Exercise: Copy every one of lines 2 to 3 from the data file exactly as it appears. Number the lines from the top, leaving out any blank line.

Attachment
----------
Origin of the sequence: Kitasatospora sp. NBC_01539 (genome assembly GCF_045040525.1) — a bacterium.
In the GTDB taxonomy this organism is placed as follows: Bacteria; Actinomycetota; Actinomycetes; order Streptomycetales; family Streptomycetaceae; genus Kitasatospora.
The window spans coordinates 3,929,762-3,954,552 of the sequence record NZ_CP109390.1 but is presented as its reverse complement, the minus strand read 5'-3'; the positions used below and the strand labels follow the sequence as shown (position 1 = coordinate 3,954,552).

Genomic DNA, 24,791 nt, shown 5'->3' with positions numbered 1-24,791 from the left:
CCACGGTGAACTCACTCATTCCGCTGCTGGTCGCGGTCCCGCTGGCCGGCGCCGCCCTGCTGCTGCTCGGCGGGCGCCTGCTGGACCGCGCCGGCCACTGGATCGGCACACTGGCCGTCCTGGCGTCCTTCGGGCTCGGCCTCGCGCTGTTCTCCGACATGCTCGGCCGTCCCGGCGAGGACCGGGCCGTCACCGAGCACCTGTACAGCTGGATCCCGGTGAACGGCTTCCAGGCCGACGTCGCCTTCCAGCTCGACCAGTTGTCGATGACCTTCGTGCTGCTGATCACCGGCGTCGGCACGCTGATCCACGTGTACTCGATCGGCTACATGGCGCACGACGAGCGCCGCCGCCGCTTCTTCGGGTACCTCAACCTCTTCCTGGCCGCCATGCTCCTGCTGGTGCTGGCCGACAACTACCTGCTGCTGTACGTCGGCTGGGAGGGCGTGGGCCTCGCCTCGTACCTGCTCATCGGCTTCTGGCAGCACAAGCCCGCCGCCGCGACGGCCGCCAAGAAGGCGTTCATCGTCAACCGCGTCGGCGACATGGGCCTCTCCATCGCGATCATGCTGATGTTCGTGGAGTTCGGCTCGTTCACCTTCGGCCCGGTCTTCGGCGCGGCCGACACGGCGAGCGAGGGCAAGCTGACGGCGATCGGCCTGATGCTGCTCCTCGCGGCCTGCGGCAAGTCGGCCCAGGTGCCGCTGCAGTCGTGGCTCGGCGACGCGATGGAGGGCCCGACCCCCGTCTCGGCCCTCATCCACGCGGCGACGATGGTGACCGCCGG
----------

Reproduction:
In the GTDB taxonomy this organism is placed as follows: Bacteria; Actinomycetota; Actinomycetes; order Streptomycetales; family Streptomycetaceae; genus Kitasatospora.
The window spans coordinates 3,929,762-3,954,552 of the sequence record NZ_CP109390.1 but is presented as its reverse complement, the minus strand read 5'-3'; the positions used below and the strand labels follow the sequence as shown (position 1 = coordinate 3,954,552).